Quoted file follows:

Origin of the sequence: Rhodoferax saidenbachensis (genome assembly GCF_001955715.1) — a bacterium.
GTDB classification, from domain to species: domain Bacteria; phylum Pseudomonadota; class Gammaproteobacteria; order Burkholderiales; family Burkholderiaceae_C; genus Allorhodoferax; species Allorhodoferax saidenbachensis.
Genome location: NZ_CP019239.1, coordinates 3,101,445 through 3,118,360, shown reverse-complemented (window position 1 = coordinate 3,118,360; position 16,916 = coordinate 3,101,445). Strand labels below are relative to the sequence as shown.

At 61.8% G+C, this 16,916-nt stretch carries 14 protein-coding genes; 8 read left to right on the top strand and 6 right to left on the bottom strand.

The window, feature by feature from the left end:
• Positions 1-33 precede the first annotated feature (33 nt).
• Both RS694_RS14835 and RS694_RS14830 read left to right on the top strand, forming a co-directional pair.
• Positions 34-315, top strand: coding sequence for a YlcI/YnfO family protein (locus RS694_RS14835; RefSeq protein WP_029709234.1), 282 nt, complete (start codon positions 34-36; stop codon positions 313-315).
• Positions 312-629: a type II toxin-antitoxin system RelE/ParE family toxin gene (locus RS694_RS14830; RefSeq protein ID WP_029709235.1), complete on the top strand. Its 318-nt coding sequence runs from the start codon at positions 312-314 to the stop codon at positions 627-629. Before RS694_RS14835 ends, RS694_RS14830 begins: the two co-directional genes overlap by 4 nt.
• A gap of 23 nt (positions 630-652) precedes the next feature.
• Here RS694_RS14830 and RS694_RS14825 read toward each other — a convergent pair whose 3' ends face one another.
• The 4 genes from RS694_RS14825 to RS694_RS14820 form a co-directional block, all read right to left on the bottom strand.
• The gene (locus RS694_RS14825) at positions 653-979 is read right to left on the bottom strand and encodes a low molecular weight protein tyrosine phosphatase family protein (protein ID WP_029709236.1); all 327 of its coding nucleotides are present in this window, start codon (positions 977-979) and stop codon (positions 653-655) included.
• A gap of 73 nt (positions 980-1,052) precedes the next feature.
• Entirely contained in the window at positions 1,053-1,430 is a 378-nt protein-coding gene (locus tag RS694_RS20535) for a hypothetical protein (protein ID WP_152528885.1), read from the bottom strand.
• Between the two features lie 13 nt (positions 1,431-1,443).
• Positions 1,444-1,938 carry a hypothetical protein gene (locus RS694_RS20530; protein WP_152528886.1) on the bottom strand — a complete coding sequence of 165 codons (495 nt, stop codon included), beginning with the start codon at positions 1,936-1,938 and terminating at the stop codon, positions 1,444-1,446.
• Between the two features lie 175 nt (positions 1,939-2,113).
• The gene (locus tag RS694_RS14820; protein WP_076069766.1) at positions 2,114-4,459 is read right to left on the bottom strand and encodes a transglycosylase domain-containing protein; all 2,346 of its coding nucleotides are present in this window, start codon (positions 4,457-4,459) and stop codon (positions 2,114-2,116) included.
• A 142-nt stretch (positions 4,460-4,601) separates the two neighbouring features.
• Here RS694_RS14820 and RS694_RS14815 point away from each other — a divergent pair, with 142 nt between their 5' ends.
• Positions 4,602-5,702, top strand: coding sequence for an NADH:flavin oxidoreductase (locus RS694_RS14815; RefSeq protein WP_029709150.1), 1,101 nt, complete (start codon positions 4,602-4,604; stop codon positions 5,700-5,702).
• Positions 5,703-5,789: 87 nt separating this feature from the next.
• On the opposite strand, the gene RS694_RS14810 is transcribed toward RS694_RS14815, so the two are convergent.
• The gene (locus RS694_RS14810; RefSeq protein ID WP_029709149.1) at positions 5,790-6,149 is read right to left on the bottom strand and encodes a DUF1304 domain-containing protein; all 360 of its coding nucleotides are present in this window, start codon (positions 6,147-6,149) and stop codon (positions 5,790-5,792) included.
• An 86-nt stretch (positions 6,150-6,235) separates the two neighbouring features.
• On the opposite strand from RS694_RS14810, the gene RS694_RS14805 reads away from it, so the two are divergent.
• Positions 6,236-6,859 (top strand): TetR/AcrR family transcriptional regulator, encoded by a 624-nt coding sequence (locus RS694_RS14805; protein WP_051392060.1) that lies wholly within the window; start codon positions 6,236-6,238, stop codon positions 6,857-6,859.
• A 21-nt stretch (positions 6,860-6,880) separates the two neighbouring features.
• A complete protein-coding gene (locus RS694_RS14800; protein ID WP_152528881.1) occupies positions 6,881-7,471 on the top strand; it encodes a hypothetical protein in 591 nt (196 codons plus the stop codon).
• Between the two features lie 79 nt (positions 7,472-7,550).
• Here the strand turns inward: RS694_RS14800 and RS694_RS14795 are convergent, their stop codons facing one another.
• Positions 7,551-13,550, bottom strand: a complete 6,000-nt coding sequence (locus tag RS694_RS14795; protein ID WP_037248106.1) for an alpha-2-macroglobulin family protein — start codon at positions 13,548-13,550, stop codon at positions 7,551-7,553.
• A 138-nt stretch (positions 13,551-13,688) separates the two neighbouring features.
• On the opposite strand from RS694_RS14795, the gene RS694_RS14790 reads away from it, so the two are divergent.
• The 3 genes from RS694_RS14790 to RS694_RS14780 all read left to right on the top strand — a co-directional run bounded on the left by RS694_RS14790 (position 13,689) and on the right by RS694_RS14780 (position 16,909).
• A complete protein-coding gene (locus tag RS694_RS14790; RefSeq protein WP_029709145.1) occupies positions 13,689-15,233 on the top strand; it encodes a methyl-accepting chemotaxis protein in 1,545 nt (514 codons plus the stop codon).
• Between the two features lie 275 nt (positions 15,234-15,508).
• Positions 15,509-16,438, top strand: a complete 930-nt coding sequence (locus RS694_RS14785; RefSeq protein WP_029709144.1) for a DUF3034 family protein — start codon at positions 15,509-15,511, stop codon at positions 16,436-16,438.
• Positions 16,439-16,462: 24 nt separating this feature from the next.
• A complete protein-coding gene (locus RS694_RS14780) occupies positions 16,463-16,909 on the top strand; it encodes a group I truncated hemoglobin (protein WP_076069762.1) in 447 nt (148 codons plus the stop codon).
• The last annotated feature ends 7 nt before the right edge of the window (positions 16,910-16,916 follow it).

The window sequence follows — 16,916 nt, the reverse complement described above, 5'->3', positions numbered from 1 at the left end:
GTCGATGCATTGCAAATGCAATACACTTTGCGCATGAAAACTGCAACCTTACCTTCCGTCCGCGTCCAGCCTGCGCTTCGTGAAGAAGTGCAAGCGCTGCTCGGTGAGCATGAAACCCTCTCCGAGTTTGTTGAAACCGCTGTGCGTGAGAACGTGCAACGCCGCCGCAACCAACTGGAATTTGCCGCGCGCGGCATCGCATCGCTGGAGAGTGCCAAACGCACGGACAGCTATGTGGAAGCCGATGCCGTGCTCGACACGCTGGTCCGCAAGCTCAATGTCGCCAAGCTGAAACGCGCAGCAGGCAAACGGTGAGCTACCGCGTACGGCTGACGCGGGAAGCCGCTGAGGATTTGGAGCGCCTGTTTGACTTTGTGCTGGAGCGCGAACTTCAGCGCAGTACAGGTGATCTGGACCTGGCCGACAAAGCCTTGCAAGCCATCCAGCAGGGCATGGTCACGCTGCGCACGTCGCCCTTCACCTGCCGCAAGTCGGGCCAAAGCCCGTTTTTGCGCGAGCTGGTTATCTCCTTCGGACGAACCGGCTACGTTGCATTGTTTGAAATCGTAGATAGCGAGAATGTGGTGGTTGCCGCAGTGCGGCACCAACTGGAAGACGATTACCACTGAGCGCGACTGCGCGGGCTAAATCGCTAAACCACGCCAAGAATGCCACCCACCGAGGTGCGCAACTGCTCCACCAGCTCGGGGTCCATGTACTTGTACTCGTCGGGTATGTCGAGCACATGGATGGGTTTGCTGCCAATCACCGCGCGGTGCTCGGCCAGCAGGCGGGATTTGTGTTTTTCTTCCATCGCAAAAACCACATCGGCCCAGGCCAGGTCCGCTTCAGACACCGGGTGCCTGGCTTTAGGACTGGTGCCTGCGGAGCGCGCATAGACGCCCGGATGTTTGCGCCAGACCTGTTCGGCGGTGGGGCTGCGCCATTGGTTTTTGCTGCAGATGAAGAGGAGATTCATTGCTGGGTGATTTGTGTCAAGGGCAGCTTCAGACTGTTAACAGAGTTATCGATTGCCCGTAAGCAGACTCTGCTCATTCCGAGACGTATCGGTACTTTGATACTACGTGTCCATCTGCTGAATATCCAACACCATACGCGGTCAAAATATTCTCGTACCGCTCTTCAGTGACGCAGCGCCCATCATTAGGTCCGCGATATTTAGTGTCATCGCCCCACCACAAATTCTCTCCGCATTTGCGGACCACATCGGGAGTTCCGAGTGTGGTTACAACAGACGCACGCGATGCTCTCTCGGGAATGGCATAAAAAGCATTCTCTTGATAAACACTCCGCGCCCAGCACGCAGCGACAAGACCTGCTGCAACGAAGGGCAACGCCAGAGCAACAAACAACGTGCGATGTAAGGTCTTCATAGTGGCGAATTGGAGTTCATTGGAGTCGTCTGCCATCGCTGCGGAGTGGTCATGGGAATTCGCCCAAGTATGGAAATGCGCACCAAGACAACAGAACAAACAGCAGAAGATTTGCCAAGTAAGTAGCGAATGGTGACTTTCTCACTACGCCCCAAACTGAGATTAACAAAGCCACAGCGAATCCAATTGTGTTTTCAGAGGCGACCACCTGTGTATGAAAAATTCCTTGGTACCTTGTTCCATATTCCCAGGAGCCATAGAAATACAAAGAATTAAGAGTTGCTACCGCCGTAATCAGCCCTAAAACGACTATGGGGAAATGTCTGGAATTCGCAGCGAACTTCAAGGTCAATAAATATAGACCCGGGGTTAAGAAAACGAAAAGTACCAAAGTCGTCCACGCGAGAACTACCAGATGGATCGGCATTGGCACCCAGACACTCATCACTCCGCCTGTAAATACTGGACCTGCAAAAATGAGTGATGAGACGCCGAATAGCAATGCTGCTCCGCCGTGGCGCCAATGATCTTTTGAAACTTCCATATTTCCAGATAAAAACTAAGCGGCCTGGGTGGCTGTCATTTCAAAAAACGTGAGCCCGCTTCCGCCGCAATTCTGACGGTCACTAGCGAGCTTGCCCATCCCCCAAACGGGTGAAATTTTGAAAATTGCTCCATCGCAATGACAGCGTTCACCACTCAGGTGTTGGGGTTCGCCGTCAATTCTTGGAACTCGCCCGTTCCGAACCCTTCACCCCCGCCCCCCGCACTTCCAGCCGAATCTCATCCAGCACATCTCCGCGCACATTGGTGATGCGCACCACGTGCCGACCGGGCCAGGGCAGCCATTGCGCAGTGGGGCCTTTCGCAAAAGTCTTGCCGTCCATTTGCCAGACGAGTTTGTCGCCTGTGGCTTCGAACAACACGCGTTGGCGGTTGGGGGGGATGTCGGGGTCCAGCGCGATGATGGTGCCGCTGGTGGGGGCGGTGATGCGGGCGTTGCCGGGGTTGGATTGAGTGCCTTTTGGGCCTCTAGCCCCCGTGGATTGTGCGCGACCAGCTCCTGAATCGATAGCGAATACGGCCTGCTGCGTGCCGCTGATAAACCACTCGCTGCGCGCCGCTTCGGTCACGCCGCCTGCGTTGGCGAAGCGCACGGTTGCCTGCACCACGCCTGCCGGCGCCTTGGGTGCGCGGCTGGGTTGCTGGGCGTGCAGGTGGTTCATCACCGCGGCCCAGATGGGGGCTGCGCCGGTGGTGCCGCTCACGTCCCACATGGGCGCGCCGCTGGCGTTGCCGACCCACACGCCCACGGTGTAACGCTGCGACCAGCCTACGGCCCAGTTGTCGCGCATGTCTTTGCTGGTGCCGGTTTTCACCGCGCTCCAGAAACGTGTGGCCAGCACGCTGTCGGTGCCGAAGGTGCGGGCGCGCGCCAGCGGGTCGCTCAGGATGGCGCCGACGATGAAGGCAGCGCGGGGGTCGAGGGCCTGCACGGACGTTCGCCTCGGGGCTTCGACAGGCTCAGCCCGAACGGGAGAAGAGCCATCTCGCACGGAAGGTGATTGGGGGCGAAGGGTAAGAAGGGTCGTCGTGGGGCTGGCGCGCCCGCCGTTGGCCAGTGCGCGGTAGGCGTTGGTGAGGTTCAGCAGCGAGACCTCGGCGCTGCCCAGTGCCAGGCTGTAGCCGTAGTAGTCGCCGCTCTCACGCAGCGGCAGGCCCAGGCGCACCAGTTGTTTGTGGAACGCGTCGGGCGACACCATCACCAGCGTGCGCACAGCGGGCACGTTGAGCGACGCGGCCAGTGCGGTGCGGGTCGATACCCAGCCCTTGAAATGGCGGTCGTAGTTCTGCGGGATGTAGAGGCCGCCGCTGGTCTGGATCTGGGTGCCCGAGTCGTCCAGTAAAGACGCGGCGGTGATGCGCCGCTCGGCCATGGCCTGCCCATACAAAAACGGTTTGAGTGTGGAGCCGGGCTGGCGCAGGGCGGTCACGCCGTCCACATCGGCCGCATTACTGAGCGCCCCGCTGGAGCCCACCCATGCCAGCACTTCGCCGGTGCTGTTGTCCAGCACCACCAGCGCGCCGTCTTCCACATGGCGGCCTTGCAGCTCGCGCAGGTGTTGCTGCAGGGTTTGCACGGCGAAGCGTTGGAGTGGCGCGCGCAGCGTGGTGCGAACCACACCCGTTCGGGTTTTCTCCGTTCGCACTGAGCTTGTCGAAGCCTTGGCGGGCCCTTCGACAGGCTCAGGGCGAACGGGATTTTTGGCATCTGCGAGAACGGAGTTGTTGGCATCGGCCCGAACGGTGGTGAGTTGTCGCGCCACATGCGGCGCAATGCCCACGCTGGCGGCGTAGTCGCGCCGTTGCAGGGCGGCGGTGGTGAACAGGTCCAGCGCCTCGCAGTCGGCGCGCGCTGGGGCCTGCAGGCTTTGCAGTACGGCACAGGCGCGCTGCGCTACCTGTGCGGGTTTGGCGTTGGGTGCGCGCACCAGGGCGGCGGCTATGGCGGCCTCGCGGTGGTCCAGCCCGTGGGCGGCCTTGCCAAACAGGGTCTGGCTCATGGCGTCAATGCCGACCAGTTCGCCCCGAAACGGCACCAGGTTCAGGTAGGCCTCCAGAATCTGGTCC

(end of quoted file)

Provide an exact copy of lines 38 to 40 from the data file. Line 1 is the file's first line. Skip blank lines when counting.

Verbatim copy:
• Between the two features lie 275 nt (positions 15,234-15,508).
• Positions 15,509-16,438, top strand: a complete 930-nt coding sequence (locus RS694_RS14785; RefSeq protein WP_029709144.1) for a DUF3034 family protein — start codon at positions 15,509-15,511, stop codon at positions 16,436-16,438.
• Positions 16,439-16,462: 24 nt separating this feature from the next.